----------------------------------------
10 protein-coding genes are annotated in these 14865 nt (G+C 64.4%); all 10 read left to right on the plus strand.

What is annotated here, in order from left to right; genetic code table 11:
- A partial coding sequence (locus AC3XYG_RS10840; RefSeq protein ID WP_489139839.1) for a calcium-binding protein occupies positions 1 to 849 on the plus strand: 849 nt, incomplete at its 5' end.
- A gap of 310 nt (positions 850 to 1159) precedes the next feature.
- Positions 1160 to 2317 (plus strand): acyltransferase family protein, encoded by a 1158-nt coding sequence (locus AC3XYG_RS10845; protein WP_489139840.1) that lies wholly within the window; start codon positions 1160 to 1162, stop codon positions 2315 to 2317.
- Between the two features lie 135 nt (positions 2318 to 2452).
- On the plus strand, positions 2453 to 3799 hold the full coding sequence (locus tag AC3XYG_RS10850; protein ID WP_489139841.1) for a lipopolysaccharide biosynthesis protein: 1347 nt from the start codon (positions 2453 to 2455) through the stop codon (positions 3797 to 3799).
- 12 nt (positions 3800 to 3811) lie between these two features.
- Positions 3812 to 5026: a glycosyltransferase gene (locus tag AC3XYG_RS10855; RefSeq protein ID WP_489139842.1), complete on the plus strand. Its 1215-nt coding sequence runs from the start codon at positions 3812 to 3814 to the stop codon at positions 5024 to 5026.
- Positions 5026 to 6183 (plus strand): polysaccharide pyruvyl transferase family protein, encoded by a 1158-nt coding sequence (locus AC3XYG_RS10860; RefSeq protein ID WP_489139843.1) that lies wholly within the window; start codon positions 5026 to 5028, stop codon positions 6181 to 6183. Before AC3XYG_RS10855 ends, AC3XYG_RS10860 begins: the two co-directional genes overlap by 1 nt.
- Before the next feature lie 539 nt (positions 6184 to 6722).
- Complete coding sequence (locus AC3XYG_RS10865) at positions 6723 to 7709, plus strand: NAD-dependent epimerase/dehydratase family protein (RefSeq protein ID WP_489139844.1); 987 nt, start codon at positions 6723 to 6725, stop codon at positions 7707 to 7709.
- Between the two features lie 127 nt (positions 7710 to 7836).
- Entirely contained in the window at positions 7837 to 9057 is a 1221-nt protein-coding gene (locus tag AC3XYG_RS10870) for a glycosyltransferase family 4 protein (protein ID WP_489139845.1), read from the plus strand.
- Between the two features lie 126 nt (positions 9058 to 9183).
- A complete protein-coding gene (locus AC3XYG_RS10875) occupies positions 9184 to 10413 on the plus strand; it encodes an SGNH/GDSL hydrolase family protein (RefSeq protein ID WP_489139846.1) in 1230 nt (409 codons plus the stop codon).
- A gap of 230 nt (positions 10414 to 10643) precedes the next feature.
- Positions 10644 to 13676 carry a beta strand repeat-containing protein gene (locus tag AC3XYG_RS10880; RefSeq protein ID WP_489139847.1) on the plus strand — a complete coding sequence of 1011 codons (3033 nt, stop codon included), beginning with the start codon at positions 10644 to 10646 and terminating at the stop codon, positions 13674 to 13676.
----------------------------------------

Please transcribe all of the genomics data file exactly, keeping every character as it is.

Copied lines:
10 protein-coding genes are annotated in these 14865 nt (G+C 64.4%); all 10 read left to right on the plus strand.

What is annotated here, in order from left to right; genetic code table 11:
- A partial coding sequence (locus AC3XYG_RS10840; RefSeq protein ID WP_489139839.1) for a calcium-binding protein occupies positions 1 to 849 on the plus strand: 849 nt, incomplete at its 5' end.
- A gap of 310 nt (positions 850 to 1159) precedes the next feature.
- Positions 1160 to 2317 (plus strand): acyltransferase family protein, encoded by a 1158-nt coding sequence (locus AC3XYG_RS10845; protein WP_489139840.1) that lies wholly within the window; start codon positions 1160 to 1162, stop codon positions 2315 to 2317.
- Between the two features lie 135 nt (positions 2318 to 2452).
- On the plus strand, positions 2453 to 3799 hold the full coding sequence (locus tag AC3XYG_RS10850; protein ID WP_489139841.1) for a lipopolysaccharide biosynthesis protein: 1347 nt from the start codon (positions 2453 to 2455) through the stop codon (positions 3797 to 3799).
- 12 nt (positions 3800 to 3811) lie between these two features.
- Positions 3812 to 5026: a glycosyltransferase gene (locus tag AC3XYG_RS10855; RefSeq protein ID WP_489139842.1), complete on the plus strand. Its 1215-nt coding sequence runs from the start codon at positions 3812 to 3814 to the stop codon at positions 5024 to 5026.
- Positions 5026 to 6183 (plus strand): polysaccharide pyruvyl transferase family protein, encoded by a 1158-nt coding sequence (locus AC3XYG_RS10860; RefSeq protein ID WP_489139843.1) that lies wholly within the window; start codon positions 5026 to 5028, stop codon positions 6181 to 6183. Before AC3XYG_RS10855 ends, AC3XYG_RS10860 begins: the two co-directional genes overlap by 1 nt.
- Before the next feature lie 539 nt (positions 6184 to 6722).
- Complete coding sequence (locus AC3XYG_RS10865) at positions 6723 to 7709, plus strand: NAD-dependent epimerase/dehydratase family protein (RefSeq protein ID WP_489139844.1); 987 nt, start codon at positions 6723 to 6725, stop codon at positions 7707 to 7709.
- Between the two features lie 127 nt (positions 7710 to 7836).
- Entirely contained in the window at positions 7837 to 9057 is a 1221-nt protein-coding gene (locus tag AC3XYG_RS10870) for a glycosyltransferase family 4 protein (protein ID WP_489139845.1), read from the plus strand.
- Between the two features lie 126 nt (positions 9058 to 9183).
- A complete protein-coding gene (locus AC3XYG_RS10875) occupies positions 9184 to 10413 on the plus strand; it encodes an SGNH/GDSL hydrolase family protein (RefSeq protein ID WP_489139846.1) in 1230 nt (409 codons plus the stop codon).
- A gap of 230 nt (positions 10414 to 10643) precedes the next feature.
- Positions 10644 to 13676 carry a beta strand repeat-containing protein gene (locus tag AC3XYG_RS10880; RefSeq protein ID WP_489139847.1) on the plus strand — a complete coding sequence of 1011 codons (3033 nt, stop codon included), beginning with the start codon at positions 10644 to 10646 and terminating at the stop codon, positions 13674 to 13676.